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The Caribbean islands have produced some of the most popular and influential world music—including calypso, a genre of Caribbean music from the island of Trinidad.



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What Is Calypso Music?

Calypso is an Afro-Caribbean music genre that began in the nation of Trinidad and Tobago and spread throughout the West Indies. A close relative of West African kaiso, calypso music is an upbeat genre based on call-and-response singing and a syncopated 2/4 beat known as the calypso rhythm.

Calypso has spawned many subgenres, including soca music, mento, benna, spouge, ska, chutney, and extempo. A central figure in these styles is a griot, a lead singer who functions as a sage and a storyteller. Today's griots frequently sing in English, documenting the travails of daily life and advocating for righteous justice.

A Brief History of Calypso Music

Calypso music first emerged in the eighteenth century in Trinidad among communities of African slaves. The musical style was an evolution of West African kaiso, and the satirical lyrics often mocked slave masters through double entendre. Over time, calypso evolved from a combination of French, English, Spanish, and African influences. The French brought the tradition of Carnival to the islands, and when Trinidad and Tobago abolished slavery in 1834, former slaves became stars of the Carnival, putting on calypso performances in dedicated calypso tents.

The first documented calypso music recording dates back to 1912, when Lovey's String Band cut a recording while visiting New York City. Early twentieth-century stars of the genre included Julian Whiterose (aka the Iron Duke), Roaring Lion, Attila the Hun, and Lord Invader (whose song "Rum and Coca-Cola" was famously covered in the United States by the Andrews Sisters in a version falsely attributed to the American songwriter Morey Amsterdam). The most enduring stars of the genre rose to prominence in the 1950s, including Lord Kitchener and Mighty Sparrow.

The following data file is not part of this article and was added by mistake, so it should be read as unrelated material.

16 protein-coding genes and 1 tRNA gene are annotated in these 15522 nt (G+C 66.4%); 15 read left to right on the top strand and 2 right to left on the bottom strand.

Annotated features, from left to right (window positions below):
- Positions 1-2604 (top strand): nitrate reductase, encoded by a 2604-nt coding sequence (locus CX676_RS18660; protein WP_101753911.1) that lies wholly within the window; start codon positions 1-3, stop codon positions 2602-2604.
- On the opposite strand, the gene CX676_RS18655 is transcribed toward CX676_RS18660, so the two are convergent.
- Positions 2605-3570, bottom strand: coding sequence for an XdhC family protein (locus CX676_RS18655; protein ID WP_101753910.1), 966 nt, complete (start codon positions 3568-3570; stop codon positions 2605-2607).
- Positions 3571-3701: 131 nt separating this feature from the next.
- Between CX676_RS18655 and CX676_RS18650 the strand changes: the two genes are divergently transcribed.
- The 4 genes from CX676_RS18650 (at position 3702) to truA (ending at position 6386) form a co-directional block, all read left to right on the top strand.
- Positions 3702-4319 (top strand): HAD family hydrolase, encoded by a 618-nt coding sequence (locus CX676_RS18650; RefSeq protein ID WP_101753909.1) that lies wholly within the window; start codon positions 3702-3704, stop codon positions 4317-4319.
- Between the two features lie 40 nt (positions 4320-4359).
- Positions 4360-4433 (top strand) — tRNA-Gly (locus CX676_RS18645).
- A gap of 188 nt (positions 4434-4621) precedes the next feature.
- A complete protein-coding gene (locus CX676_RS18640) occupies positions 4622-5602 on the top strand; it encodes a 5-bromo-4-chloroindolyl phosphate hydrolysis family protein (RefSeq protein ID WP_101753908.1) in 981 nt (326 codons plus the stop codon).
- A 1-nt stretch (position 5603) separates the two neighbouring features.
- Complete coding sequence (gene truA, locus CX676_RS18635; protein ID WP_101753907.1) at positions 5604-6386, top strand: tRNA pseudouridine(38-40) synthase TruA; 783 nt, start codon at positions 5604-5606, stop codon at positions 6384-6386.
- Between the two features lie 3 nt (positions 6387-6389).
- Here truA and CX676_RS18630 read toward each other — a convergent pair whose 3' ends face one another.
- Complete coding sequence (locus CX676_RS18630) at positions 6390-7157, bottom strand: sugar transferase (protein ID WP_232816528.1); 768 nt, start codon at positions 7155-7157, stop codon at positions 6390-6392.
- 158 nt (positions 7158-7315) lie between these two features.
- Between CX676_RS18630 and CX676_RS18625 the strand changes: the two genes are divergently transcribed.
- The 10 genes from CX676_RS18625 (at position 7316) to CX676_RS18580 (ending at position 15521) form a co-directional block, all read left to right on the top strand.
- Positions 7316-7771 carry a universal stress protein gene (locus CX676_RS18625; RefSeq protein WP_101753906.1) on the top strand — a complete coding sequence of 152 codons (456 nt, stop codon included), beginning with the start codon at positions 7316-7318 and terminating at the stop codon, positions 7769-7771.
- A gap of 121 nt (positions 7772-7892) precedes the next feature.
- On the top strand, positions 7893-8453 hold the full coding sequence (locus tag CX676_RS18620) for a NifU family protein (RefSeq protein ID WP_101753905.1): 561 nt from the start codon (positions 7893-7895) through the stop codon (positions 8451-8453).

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4 Characteristics of Calypso Music

Like many forms of Caribbean music, calypso merges the rhythmic traditions of West Africa with the harmonic language of Spain, France, England, and other European nations. Other key elements of calypso include:

  1. Folk origins: Many popular calypso hits are interpretations of Trinidadian folk songs.
  2. English and French creole lyrics: Originally calypso singers sang in French creole (specifically Antillean creole), but as English became the dominant language of Trinidad and Tobago, most calypso lyrics migrated to the new tongue.
  3. Lead vocals sung by a griot: A griot is a lead singer who functions as a storyteller, sage, poet, and historian wrapped into one. Many early calypso songs featured folkloric stories told by a griot, with call-and-response singing between them and the other calypsonians.
  4. Frequent use of steel pan: The steel pan (or steel drum) is idiomatic to calypso. Steel bands made up of multiple steel pan players are common in Trinidad and Tobago.

What Does Calypso Music Sound Like?

Calypso music has a distinctive syncopated 2/4 or 4/4 rhythm. Common calypso instruments include a drum set, Latin percussion (such as bongos, congas, and timbales), bass guitar, acoustic or electric guitars, trumpets, trombones, saxophones, and multiple vocalists. Steel pan is also a common instrument in a calypso band.


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5 Notable Calypso Musicians

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History's most notable calypso musicians include:

  1. Lord Invader: One of the early calypsonians to achieve fame, he was known for his gravelly voice and his country folk veneer.
  2. Lord Kitchener: Lord Kitchener began his career as a teenager in the 1930s and continued recording until his death in 2000. One of his best-known songs is "London Is the Place for Me."
  3. Harry Belafonte: Belafonte is Jamaican-American, not Trinidadian, but his music cuts across many cultures. He recorded calypso's biggest hit with 1956's "Day-O" (also known as the "Banana Boat Song"), an adaptation of a Jamaican folk song. Belafonte's later calypso albums emphasize social justice, which remains an important topic for many contemporary calypsonians.
  4. Growling Tiger: Neville Marcano, known to many by his stage name Growling Tiger, was one of the first calypsonians to bring overt politics to the genre. He frequently sang of Trinidad and Tobago gaining independence from Great Britain, which it would do in 1962.
  5. Calypso Rose: Calypso Rose managed to break through the male-dominated calypso genre in the 1970s. Songs like "Gimme More Tempo" and "Come Leh We Jam" earned her both popular and critical acclaim.

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